Biology is never simple, though. While having a mutation in either the LRRK2 or GBA gene does indeed seem to increase a person’s chance of developing Parkinson’s disease, many gene carriers never go on to develop symptoms of the disease. A landmark study sponsored by the Michael J Fox Foundation called the Parkinson’s Progression Markers Initiative is trying to develop tools that will help us predict who will get the disease, with the ultimate goal of preventing it. OHSU is one of 33 sites in 11 countries selected by the Fox Foundation to be a part of this important study.

Am I at risk for Parkinson’s disease?

PPMI is currently seeking volunteers who meet one of the following criteria to be screened for the genetic arm of this study:

• People of any age with Parkinson’s disease who are of Ashkenazi Jewish ancestry

• Ashkenazi Jewish people over the age of 45 without PD who are first-degree relatives (parent, child, sibling) of someone with PD

• People over the age of 45 who already know they have a GBA or LRRK2 mutation from prior testing. This would include people with Gaucher disease and their first-degree relatives; and people who have had positive testing through “23andMe” or other genetic testing.

• People over the age of 45 who have a first-degree relative (parent, child, sibling) with one of these mutations.

PPMI is an observational study, meaning that participants do not take an experimental drug or placebo. Individuals who meet recruitment criteria may be eligible to receive genetic counseling and testing at no cost to determine if they may qualify to participate in PPMI. Because not everyone at risk for a disease such as Parkinson’s wants to know about that risk, individuals without Parkinson’s disease can choose whether or not to receive results of genetic testing. Participants will receive compensation for their participation in the study.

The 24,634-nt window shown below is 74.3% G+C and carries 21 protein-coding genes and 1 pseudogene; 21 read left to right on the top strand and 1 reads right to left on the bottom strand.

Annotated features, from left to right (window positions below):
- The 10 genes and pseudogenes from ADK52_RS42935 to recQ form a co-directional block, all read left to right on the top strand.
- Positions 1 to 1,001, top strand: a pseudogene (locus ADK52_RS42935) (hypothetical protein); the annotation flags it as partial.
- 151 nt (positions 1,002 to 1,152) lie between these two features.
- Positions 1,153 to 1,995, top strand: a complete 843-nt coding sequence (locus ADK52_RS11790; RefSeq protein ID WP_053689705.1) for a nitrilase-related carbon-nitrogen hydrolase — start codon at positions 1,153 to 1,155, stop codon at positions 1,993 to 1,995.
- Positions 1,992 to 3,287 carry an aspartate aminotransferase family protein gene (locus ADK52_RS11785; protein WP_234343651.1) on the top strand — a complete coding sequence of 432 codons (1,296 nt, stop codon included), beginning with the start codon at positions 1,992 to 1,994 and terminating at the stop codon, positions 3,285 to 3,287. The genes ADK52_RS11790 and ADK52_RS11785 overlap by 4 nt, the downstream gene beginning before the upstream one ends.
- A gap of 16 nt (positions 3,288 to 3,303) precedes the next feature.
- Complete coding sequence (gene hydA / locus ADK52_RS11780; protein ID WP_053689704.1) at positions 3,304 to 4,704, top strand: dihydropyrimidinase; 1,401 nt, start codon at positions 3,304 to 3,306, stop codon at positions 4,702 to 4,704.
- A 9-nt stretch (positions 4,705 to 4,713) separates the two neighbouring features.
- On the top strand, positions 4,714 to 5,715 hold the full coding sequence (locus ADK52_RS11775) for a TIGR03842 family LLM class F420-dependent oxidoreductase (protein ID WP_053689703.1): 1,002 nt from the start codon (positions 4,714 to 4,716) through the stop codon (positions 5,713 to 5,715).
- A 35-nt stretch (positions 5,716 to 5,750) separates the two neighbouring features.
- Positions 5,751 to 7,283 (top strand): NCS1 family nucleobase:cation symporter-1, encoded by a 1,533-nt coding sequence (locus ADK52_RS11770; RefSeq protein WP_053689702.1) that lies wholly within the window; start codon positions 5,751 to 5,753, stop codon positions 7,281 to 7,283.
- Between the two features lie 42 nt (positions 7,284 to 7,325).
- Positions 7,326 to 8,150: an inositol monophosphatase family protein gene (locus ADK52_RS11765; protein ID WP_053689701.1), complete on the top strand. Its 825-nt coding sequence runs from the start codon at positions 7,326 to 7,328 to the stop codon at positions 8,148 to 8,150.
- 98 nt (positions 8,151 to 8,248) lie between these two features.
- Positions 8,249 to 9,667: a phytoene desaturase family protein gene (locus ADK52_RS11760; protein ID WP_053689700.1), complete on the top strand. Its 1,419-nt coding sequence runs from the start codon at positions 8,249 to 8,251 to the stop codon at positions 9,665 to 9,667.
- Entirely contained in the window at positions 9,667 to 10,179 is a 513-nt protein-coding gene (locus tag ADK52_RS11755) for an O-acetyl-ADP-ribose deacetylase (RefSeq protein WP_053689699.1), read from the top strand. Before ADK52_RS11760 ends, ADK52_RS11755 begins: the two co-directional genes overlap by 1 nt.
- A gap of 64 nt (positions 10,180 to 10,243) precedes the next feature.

Penelope Hogarth, MD, is the principal investigator on the study and the study number is eIRB 6459. If you are interested in learning more about this research study, you can email the study coordinator, Katrina Wakeman, at ppmi@ohsu.edu. You can also proceed directly to a study screening questionnaire online at michaeljfox.org/ohsu.

 

 Puneet Rai is a certified genetic counselor at Oregon Health & Science University.

 

LEARN MORE ABOUT GENETIC RISK

 WHAT: YOUR GENES, YOUR HEALTH, an educational event about genetic risk factors for Parkinson’s disease and cancer

WHEN: 10:30 am-1 pm, Sunday, Jan. 21

WHERE: Vey Auditorium in Doernbecher Children’s Hospital at OHSU

PRESENTED BY: Oregon Health & Science University

FREE RSVP FOR FREE LUNCH: Please RSVP (by Jan. 12 if you would like lunch) to ppmi@ohsu.edu. A packet with directions and parking information will be sent on request.

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'Decoding genetic risk factors for Parkinson’s disease' have 2 comments

  1. December 23, 2017 @ 7:17 pm Tora Conway

    I have been diagnosed with Parkinson’s disease even though I don’t have the DaTscan until may 22. I was being tested for multiple sclerosis and have been displaying symptoms for around 3 years, shaking, twitching, rigidity, neck pain and anxiety. I am a 61 year old female.
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  2. January 5, 2018 @ 3:39 am Sorice Madina

    Around age 60 I noticed that my handwriting was getting smaller and I was writing faster. I also noticed a small tremor in my right hand. The doctor went over my different symptoms and he suspected I’d either had a small stroke or the beginnings of Parkinson ‘s disease. After finding a neurologist and some testing I was diagnosed with the beginning stages of Parkinson’s disease. That was 4 years ago. I take Sinimet four times a day to control my symptoms, which include falling, imbalance, gait problems, swallowing difficulties, and slurring of speech,This year, our family doctor started me on Mbeki Herbal Clinic Parkinson’s Disease Herbal mixture, 5 weeks into treatment I improved dramatically. At the end of the full treatment course, the disease is totally under control. No case of dementia, hallucination, weakness, muscle pain or tremors.